While FITZ remains my least fave Herzog/Kinski film, BURDEN OF DREAMS is the best film about the making of a film I've seen (though it's not just about that so that helps) and a great film in its own right. RIP Les Blank.
Is Herzog a) simply bats-t insane or b) better at everything than you? I'll take c) All of the Above. Herzog's waxing poetic should give any aspiring artist pause and awe. Seeing what seems like otherworldly determination in spite of defeat, and the natural and cultural factors that would strike down a lesser man, is enough to make me want to also steal a camera and claim it was for the greater benefit of mankind.
It's about the making of Fitzcarraldo. But it isn't. It successfully manages to capture the essence of trying to achieve something grand, amidst the backdrop of dense jungle and with poignant messages on life outside the accepted bounds of human living. Herzog's dreamy, meandering speeches and commentary make this unforgettable.
herzog is my spirit animal but in a less obsessive form. the documentary is an ahab-esque story about a man willing to go to impossible lengths in order to bring his dream to life in one of the most inhospitable areas of earth. the whole thing seems almost a fever dream with herzog's commentaries that dance on the lines of absurdity, surrealism and deadpan humour.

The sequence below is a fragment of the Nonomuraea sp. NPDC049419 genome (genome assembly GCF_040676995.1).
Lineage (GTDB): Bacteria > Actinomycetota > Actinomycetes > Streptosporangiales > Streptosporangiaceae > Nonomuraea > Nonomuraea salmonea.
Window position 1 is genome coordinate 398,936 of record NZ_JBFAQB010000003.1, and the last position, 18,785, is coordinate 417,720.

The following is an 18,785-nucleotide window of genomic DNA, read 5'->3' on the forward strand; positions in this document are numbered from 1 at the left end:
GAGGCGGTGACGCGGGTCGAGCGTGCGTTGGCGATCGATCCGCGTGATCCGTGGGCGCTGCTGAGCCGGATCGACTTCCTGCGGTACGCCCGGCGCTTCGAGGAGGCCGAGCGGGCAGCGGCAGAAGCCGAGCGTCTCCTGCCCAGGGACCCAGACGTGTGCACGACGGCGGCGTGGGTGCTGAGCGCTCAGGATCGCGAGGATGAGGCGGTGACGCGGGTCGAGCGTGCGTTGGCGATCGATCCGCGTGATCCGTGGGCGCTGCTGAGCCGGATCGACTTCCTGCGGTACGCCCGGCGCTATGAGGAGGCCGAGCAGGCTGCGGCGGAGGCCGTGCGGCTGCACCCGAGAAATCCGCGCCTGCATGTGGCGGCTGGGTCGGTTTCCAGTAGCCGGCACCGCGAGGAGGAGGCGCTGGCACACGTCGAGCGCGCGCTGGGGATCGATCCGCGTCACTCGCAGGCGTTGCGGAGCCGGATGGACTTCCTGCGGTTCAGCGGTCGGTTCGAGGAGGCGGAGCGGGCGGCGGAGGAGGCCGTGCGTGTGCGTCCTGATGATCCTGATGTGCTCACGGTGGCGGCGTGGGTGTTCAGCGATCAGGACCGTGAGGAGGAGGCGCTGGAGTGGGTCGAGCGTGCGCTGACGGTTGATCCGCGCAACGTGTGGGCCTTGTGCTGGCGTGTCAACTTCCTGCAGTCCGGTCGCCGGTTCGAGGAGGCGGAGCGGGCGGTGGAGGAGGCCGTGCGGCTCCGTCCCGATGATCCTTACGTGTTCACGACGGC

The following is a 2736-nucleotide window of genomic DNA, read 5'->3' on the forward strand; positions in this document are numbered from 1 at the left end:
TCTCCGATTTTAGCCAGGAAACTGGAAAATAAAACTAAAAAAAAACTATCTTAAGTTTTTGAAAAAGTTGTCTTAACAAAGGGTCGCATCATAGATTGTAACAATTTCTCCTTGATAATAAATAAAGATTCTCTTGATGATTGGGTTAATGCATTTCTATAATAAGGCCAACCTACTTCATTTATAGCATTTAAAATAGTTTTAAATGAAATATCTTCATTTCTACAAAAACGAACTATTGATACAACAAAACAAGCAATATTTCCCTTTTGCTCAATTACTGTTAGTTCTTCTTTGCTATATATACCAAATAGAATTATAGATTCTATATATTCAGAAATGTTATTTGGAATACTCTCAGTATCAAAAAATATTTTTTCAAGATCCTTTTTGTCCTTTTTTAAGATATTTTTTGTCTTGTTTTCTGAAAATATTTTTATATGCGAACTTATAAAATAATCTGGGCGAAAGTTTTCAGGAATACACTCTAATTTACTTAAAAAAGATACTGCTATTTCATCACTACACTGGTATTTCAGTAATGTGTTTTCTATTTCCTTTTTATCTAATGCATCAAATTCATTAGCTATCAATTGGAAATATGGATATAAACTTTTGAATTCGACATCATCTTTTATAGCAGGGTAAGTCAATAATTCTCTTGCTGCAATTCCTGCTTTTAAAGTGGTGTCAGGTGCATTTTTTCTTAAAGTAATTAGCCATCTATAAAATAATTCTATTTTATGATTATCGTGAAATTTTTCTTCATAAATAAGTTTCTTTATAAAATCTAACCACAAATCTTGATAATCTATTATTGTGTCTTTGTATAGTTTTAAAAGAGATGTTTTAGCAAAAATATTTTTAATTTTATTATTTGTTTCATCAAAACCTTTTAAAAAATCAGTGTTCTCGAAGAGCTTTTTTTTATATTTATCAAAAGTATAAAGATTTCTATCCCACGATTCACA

When I came back to Germany and I tried to hold all the investors together... they said to me,
"Well, how can you continue? Can you - Uh, do you have the strength or the will or the enthusiasm or so?"
And I said,
"How can you ask this question? It is - If I abandon this project,
I would be a man without dreams... and I don't want to live like that. I - I - I live my life or I end my life with this project."
Among the very best "Making Of" documentaries. Obsession, frustration, danger, and isolation combine to create an increasingly volatile environment. I always keep Herzog's rant against the jungle in mind when looking at Herzog's profound-sounding narration in other movies; he could easily just be going off the rails again. And it's interesting to see Kinski stepping in as caretaker, cleaning up after Herzog.
Herzog lends himself by very nature of his oddity to be the prime subject of documentation. Therefore at the outset you know this is going to be interesting to say the least. From existential monologues bordering on absurdity to simply watching a cinematic force at work, worth the price of the admission. What one isn't expecting and finds quite delightful is many scenes of natural beauty within the jungle context.